It should be noted that this was a cross-sectional, correlational study and thus had the limitations inherent in such methodology. Furthermore, nearly 90 percent of the variance in service satisfaction scores was unexplained by our model. Another limitation was the diversity in the definition of "self-help." In this study, self-help services included formal self-help agencies, more loosely structured self-help groups, clubhouses, and peer-support groups. Because consumer-operated services differ widely in their organizational structure, helping mechanisms, and outcomes, the association between use of self-help services and clients' satisfaction with professional mental health services may have involved a combination of several effects covered by the term "self-help." Finally, random sampling was difficult because of issues of confidentiality of mental health records. Thus the external validity of this study was somewhat limited by our stratified and purposive sampling strategy.

Our data provide evidence that the use of self-help services enhances consumers' satisfaction with traditional mental health services. With this evidence, we believe that if collaboration is already occurring at the consumer level, it is time for conscious collaboration with intent at the administrative levels of both traditional and consumer-operated service organizations. Future studies should address the structures of traditional and consumer-operated services to move the burden of collaboration from consumers to organizations themselves.

Researchers have highlighted the fact that traditional mental health agencies and consumer-operated organizations can collaborate through referrals, coordination, coalition, and joint ventures (10). At the consumer level, the findings of our study suggest that collaboration on referrals is taking place, if only in a de facto sense. Future research seems warranted that focuses on determining the extent to which coordination, coalition, and joint venture aspects of collaboration occur between community mental health agencies and self-help agencies.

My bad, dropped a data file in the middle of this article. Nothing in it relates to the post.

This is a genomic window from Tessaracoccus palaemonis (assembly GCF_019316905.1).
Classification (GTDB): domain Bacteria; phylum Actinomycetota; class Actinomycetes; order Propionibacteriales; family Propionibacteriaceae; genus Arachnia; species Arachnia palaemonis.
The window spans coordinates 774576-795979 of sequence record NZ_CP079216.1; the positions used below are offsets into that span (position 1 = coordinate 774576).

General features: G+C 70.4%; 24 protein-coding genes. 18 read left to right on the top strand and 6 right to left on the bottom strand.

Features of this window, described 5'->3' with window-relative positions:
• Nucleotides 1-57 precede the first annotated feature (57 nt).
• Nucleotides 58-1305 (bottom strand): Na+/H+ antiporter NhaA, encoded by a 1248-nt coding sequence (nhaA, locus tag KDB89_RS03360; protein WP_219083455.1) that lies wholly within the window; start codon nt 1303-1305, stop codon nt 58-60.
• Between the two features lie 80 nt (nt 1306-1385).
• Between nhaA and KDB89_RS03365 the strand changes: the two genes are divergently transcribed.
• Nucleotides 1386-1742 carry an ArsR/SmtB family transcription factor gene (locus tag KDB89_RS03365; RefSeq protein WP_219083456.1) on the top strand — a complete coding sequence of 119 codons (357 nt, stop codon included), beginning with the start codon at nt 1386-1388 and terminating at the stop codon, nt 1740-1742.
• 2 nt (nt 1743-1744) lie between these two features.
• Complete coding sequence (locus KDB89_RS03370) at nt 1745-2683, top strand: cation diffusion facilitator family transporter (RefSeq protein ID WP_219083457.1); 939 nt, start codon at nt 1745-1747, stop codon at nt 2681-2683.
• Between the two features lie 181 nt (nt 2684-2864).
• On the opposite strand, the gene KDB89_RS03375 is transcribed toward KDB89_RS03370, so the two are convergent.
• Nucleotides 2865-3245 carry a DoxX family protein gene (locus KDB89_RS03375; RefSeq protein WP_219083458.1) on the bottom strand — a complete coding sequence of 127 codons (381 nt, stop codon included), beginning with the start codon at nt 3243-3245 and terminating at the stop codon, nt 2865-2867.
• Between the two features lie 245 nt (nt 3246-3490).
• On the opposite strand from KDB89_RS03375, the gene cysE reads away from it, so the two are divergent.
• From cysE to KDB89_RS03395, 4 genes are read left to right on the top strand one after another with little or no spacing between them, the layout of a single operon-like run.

This research was financially supported by the Missouri chapter of the National Alliance for the Mentally Ill, Missouri Protection and Advocacy Services, and the University of Missouri, Columbia.

Dr. Hodges and Dr. Markward are affiliated with the University of Missouri, Columbia, School of Social Work, 721 Clark Hall, Columbia, Missouri 65211 (e-mail, hodgesjq@missouri.edu). Ms. Keele is with the Missouri chapter of the National Alliance for the Mentally Ill in Jefferson City. Dr. Evans is with the Missouri Institute of Mental Health in St. Louis.

 
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Table 1.

Factors associated with satisfaction with professional mental health services among 311 clients participating in a study of use of self-help services

Beggs M, Walker EB: Clients serving clients: mental health client self-help projects in Northern California. San Francisco, Zellerbach Family Fund, 1988
 
Hodges JQ, Segal SP: Goal advancement among mental health self-help agency members. Psychiatric Rehabilitation Journal 26:79–85,  2002
 
Segal SP, Hodges JQ, Hardiman ER: Factors in decisions to seek help from self-help and co-located community mental health agencies. American Journal of Orthopsychiatry 72:241–249,  2002
[CrossRef] | [PubMed]
 
Long L, Van Tosh L: Program descriptions of consumer-run programs for homeless people with mental illness. Rockville, Md, National Institute of Mental Health, 1988
 
Lee DT: Professional underutilization of Recovery, Inc. Psychiatric Rehabilitation Journal 19:63–70,  1995